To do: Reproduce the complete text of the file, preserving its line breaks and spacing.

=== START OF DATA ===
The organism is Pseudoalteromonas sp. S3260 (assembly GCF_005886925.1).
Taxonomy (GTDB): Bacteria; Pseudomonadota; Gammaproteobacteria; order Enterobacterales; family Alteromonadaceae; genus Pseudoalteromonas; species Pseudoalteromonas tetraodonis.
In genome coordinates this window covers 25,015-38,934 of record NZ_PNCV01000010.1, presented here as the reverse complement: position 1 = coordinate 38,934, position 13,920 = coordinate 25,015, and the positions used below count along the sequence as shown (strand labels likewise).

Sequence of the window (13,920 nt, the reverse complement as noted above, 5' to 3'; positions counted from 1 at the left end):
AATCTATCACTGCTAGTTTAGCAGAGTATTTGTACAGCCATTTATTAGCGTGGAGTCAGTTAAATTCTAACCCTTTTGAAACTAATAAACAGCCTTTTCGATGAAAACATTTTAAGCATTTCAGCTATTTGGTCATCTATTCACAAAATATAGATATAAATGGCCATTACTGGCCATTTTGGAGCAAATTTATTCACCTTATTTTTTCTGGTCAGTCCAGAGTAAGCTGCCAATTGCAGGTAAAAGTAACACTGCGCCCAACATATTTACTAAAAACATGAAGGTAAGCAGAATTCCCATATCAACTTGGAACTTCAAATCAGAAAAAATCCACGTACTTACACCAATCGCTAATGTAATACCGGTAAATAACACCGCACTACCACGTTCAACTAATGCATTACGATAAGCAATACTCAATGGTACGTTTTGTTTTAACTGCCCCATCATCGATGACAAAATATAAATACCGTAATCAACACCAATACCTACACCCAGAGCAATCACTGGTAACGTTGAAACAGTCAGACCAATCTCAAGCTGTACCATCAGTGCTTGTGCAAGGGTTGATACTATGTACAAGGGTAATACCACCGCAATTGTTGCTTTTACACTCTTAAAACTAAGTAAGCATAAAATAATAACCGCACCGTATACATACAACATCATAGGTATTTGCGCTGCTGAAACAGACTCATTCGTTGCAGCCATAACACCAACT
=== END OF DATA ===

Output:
The organism is Pseudoalteromonas sp. S3260 (assembly GCF_005886925.1).
Taxonomy (GTDB): Bacteria; Pseudomonadota; Gammaproteobacteria; order Enterobacterales; family Alteromonadaceae; genus Pseudoalteromonas; species Pseudoalteromonas tetraodonis.
In genome coordinates this window covers 25,015-38,934 of record NZ_PNCV01000010.1, presented here as the reverse complement: position 1 = coordinate 38,934, position 13,920 = coordinate 25,015, and the positions used below count along the sequence as shown (strand labels likewise).

Sequence of the window (13,920 nt, the reverse complement as noted above, 5' to 3'; positions counted from 1 at the left end):
AATCTATCACTGCTAGTTTAGCAGAGTATTTGTACAGCCATTTATTAGCGTGGAGTCAGTTAAATTCTAACCCTTTTGAAACTAATAAACAGCCTTTTCGATGAAAACATTTTAAGCATTTCAGCTATTTGGTCATCTATTCACAAAATATAGATATAAATGGCCATTACTGGCCATTTTGGAGCAAATTTATTCACCTTATTTTTTCTGGTCAGTCCAGAGTAAGCTGCCAATTGCAGGTAAAAGTAACACTGCGCCCAACATATTTACTAAAAACATGAAGGTAAGCAGAATTCCCATATCAACTTGGAACTTCAAATCAGAAAAAATCCACGTACTTACACCAATCGCTAATGTAATACCGGTAAATAACACCGCACTACCACGTTCAACTAATGCATTACGATAAGCAATACTCAATGGTACGTTTTGTTTTAACTGCCCCATCATCGATGACAAAATATAAATACCGTAATCAACACCAATACCTACACCCAGAGCAATCACTGGTAACGTTGAAACAGTCAGACCAATCTCAAGCTGTACCATCAGTGCTTGTGCAAGGGTTGATACTATGTACAAGGGTAATACCACCGCAATTGTTGCTTTTACACTCTTAAAACTAAGTAAGCATAAAATAATAACCGCACCGTATACATACAACATCATAGGTATTTGCGCTGCTGAAACAGACTCATTCGTTGCAGCCATAACACCAACT